How Does One Year Old Company IDI Know Everything About Everyone?


Do you ever get the feeling like you are being watched or spied on? Well, chances are you’re not just being paranoid or going coo coo. Airports, banks, and casinos are all examples of public places where we are being watched, supposedly for crime prevention purposes. But with the progression of digital technology, “Big Brother’s” reach has gotten a lot wider, recording our conversations and movements in a surprising amount of places. And it is only going to get worse.

Back in the day, the best form of investigation involved wearing fake mustaches and using telephoto lenses to spy on gullible suspects. Fast forward to 2016 and things have taken a completely different turn. Big brother has dropped the archaic techniques and adopted a different approach: data fusion intelligence. For over a decade now, professional spies have been able to search stores of public and nonpublic records – including photographs of your car, DMV records, known addresses, etc. – and compress them into comprehensive reports as cheap as $10. When this information is combined with the sort of stuff marketers know about you, like what you spend on groceries, which politicians you donate to, and whether it’s weird you got home late last night, it can build up into a portrait of your life with the ability to predict your actions.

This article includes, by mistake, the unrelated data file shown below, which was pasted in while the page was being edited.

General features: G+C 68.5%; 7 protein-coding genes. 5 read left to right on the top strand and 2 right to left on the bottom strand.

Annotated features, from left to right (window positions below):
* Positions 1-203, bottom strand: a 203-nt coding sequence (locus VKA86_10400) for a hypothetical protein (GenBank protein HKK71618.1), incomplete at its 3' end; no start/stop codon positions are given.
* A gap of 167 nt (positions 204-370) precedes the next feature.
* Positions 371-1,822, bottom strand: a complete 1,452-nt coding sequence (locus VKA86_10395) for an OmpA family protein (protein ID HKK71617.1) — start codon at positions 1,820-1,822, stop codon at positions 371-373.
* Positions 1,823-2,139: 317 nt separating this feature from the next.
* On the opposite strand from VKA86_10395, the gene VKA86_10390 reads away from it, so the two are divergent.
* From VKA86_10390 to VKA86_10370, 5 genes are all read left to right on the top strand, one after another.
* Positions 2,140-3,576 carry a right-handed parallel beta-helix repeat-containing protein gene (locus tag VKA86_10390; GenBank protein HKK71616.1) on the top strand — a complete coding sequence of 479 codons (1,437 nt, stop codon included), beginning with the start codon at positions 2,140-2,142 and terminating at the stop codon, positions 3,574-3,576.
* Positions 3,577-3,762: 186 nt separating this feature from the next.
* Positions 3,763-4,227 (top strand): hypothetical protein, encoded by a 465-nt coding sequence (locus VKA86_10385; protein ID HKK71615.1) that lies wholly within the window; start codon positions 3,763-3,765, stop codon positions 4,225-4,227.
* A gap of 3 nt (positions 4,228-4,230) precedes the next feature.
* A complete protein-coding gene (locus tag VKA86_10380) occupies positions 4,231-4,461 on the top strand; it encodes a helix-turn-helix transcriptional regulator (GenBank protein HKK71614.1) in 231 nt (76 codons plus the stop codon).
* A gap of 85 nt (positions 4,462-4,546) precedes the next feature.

IDI – a data fusion intelligence company that is just one year old in the market – is the first to consolidate and weaponize all this information for its clients. Through a massive data repository, advanced system architecture , and proprietary linking technology, idiCORE provides practical intelligence to support legislative compliance, identify verification, due diligence, investigations, fraud detection and prevention, and debt recovery, among others. It combines public records with behavioral, demographic, and purchasing data, which include leading credit header data, as well as private and proprietary sources to give intelligent insight into assets, people, and interrelationships.